Forensic Magazine August/September 2014August/September 2014 Digital Edition


Analysis of Blood Alcohol by Headspace with Simultaneous GC-FID and MS Detection
Zhuangzhi “Max” Wang, Ph.D.; Richard R. Whitney, Ph.D.; Nicole M. Lock; Laura Chambers
Determination of Blood Alcohol Content has been a standard analytical method in criminal labs for many years. Recently, however, additional compound identification provided by matching the ethanol mass spectrum to a library spectrum, in addition to RT, has proven to offer an additional level of confirmation. This article describes BAC analysis using a GC-FID in parallel with a mass spectrometer for positive compound identification.

Processing For Latent Prints: Looking To Patrol For Help
Detective William Oakley
Most of us know you should attempt to develop latent prints as soon as possible. When latent prints are deposited on a surface, nearly 99% of the print is composed of water. The water begins to evaporate and the print dries out. For this reason, it is essential to have first responding officers trained in the development of latent prints when no one else is available. 

Kern County Resolves the DNA Mixture Crisis
Mark W. Perlin and Kevin W.P. Miller
The forensic community is discussing genotype probability modeling as a way to interpret DNA mixtures. The Kern Regional Crime Laboratory (KRCL) was an early adopter of probabilistic genotyping for mixture interpretation. KRCL's adoption of these computer methods enables Kern County to use complex mixture evidence in routine casework, and easily report their match results.


New Technologies Help Forensic Labs Overcome Today’s Challenges
Rebecca Waters
In a question-and-answer session with Robin Gall, Ph.D., Senior Product Manager of STARLIMS Forensics product for Abbott Informatics, find out how the latest forensic technologies are helping forensic laboratories improve productivity, efficiency, and quality.

Streamlining the Digital Forensic Workflow: Part 1
John J. Barbara
It has now reached the point that it is no longer practical for an examiner to forensically analyze each and every piece of evidence. Depending upon the alleged crime, often the incriminating evidence can be found in an e-mail, a document, the browser history, an SMS, or some other source. This leads to the obvious conclusion that examiners are going to need a new approach to streamline their workflow.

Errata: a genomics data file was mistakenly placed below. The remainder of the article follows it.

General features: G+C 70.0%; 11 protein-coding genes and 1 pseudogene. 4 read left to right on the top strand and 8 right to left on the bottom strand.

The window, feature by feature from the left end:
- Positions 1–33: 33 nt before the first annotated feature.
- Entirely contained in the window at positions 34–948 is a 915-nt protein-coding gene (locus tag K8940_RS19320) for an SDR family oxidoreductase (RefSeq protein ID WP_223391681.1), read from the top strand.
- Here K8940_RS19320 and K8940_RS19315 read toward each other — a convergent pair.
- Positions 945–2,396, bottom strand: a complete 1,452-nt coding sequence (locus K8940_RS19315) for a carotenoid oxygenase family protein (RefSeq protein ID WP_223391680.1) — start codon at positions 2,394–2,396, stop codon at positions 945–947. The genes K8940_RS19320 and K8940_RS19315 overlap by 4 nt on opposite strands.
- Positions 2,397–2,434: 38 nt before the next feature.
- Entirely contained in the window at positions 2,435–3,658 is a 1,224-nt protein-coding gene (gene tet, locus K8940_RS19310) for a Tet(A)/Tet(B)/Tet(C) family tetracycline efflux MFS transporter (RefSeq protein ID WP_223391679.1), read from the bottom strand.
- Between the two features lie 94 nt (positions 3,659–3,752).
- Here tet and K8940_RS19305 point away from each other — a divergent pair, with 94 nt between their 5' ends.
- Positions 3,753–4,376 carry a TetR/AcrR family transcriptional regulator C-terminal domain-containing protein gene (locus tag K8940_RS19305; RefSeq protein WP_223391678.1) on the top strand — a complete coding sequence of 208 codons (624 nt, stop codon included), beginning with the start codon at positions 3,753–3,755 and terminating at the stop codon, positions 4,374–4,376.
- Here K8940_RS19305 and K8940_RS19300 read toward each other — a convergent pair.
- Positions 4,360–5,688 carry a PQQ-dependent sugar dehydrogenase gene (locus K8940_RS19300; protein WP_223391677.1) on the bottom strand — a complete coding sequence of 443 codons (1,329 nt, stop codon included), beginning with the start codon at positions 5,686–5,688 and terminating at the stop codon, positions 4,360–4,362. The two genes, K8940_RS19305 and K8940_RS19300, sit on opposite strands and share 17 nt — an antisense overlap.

Crime Scene Photography Essentials
Dick Warrington
If you’re an officer in a small department without a crime scene unit, you may be responsible for documenting everything from thefts to homicides. For each scene, you need an accurate record. You don’t need to be an expert to take crime scene photographs or testify in court about these photographs, but you do need to know the proper way to photograph and document a scene.

Burn Notice
Vince McLeod, CIH 
Flammable substances are those that can easily catch fire and burn in air. They may be solid, liquid, or gaseous, but this article will focus on liquids because according to Prudent Practices, the most common fire hazard in the typical laboratory is a flammable liquid or the vapor produced by one. And for a majority of laboratories, flammable liquids are the most commonly stored material and make up the largest volume of hazardous material.

Morgue Design: The Good, the Bad, and the Ugly
Susan Halla
Over the years we have been invited in to see many morgues of various ages, designs, and with varying wear and tear. We have designed and observed the construction of several facilities and have been invited to tour other new facilities. There are many lessons to be learned in each of these facilities. Some of these are lessons on what to implement in your own facility, while many of these are examples of what not to emulate.